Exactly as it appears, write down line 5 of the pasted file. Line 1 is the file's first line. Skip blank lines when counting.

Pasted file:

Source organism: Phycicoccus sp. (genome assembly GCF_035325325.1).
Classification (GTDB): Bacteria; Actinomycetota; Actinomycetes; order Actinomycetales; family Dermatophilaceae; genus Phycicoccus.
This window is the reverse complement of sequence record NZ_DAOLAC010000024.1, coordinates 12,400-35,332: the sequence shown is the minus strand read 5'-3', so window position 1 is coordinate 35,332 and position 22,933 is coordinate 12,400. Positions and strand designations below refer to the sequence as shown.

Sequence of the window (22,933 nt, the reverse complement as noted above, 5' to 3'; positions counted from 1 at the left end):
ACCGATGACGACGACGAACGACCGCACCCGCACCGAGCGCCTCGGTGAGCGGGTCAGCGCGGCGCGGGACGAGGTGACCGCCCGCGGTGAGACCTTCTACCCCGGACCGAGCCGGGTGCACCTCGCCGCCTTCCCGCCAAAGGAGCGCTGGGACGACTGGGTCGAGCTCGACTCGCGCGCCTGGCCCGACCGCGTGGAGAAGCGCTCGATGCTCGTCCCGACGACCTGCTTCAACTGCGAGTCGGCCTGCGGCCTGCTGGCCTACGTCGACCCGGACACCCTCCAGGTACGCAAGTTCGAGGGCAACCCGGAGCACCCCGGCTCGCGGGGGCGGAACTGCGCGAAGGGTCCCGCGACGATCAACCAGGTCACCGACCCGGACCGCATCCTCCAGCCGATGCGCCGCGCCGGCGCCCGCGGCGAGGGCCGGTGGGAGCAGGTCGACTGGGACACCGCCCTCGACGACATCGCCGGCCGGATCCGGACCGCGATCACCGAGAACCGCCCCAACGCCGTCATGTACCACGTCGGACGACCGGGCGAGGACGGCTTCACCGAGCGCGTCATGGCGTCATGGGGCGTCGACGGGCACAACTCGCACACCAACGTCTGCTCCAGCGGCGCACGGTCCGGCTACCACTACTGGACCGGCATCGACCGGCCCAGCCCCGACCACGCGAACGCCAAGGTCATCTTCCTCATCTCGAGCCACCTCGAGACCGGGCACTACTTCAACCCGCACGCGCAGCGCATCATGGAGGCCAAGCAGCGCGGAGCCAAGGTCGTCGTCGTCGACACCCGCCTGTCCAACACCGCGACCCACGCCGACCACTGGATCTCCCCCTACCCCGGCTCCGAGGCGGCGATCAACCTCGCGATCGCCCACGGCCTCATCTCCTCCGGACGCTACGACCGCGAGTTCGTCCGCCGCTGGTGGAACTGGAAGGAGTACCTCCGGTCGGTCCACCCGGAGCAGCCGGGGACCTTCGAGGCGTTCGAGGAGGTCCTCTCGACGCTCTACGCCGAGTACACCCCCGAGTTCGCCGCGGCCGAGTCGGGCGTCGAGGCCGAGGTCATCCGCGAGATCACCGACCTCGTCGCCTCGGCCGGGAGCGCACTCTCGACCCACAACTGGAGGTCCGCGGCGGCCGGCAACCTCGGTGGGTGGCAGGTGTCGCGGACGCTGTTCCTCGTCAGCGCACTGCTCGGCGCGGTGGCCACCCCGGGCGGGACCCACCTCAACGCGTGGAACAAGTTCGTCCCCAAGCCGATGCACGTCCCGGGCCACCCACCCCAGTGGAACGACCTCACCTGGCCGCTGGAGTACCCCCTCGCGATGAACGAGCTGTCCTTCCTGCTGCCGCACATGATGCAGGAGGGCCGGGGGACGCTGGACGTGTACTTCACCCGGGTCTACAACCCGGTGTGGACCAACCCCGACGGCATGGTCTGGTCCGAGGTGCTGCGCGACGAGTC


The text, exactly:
ACCGATGACGACGACGAACGACCGCACCCGCACCGAGCGCCTCGGTGAGCGGGTCAGCGCGGCGCGGGACGAGGTGACCGCCCGCGGTGAGACCTTCTACCCCGGACCGAGCCGGGTGCACCTCGCCGCCTTCCCGCCAAAGGAGCGCTGGGACGACTGGGTCGAGCTCGACTCGCGCGCCTGGCCCGACCGCGTGGAGAAGCGCTCGATGCTCGTCCCGACGACCTGCTTCAACTGCGAGTCGGCCTGCGGCCTGCTGGCCTACGTCGACCCGGACACCCTCCAGGTACGCAAGTTCGAGGGCAACCCGGAGCACCCCGGCTCGCGGGGGCGGAACTGCGCGAAGGGTCCCGCGACGATCAACCAGGTCACCGACCCGGACCGCATCCTCCAGCCGATGCGCCGCGCCGGCGCCCGCGGCGAGGGCCGGTGGGAGCAGGTCGACTGGGACACCGCCCTCGACGACATCGCCGGCCGGATCCGGACCGCGATCACCGAGAACCGCCCCAACGCCGTCATGTACCACGTCGGACGACCGGGCGAGGACGGCTTCACCGAGCGCGTCATGGCGTCATGGGGCGTCGACGGGCACAACTCGCACACCAACGTCTGCTCCAGCGGCGCACGGTCCGGCTACCACTACTGGACCGGCATCGACCGGCCCAGCCCCGACCACGCGAACGCCAAGGTCATCTTCCTCATCTCGAGCCACCTCGAGACCGGGCACTACTTCAACCCGCACGCGCAGCGCATCATGGAGGCCAAGCAGCGCGGAGCCAAGGTCGTCGTCGTCGACACCCGCCTGTCCAACACCGCGACCCACGCCGACCACTGGATCTCCCCCTACCCCGGCTCCGAGGCGGCGATCAACCTCGCGATCGCCCACGGCCTCATCTCCTCCGGACGCTACGACCGCGAGTTCGTCCGCCGCTGGTGGAACTGGAAGGAGTACCTCCGGTCGGTCCACCCGGAGCAGCCGGGGACCTTCGAGGCGTTCGAGGAGGTCCTCTCGACGCTCTACGCCGAGTACACCCCCGAGTTCGCCGCGGCCGAGTCGGGCGTCGAGGCCGAGGTCATCCGCGAGATCACCGACCTCGTCGCCTCGGCCGGGAGCGCACTCTCGACCCACAACTGGAGGTCCGCGGCGGCCGGCAACCTCGGTGGGTGGCAGGTGTCGCGGACGCTGTTCCTCGTCAGCGCACTGCTCGGCGCGGTGGCCACCCCGGGCGGGACCCACCTCAACGCGTGGAACAAGTTCGTCCCCAAGCCGATGCACGTCCCGGGCCACCCACCCCAGTGGAACGACCTCACCTGGCCGCTGGAGTACCCCCTCGCGATGAACGAGCTGTCCTTCCTGCTGCCGCACATGATGCAGGAGGGCCGGGGGACGCTGGACGTGTACTTCACCCGGGTCTACAACCCGGTGTGGACCAACCCCGACGGCATGGTCTGGTCCGAGGTGCTGCGCGACGAGTC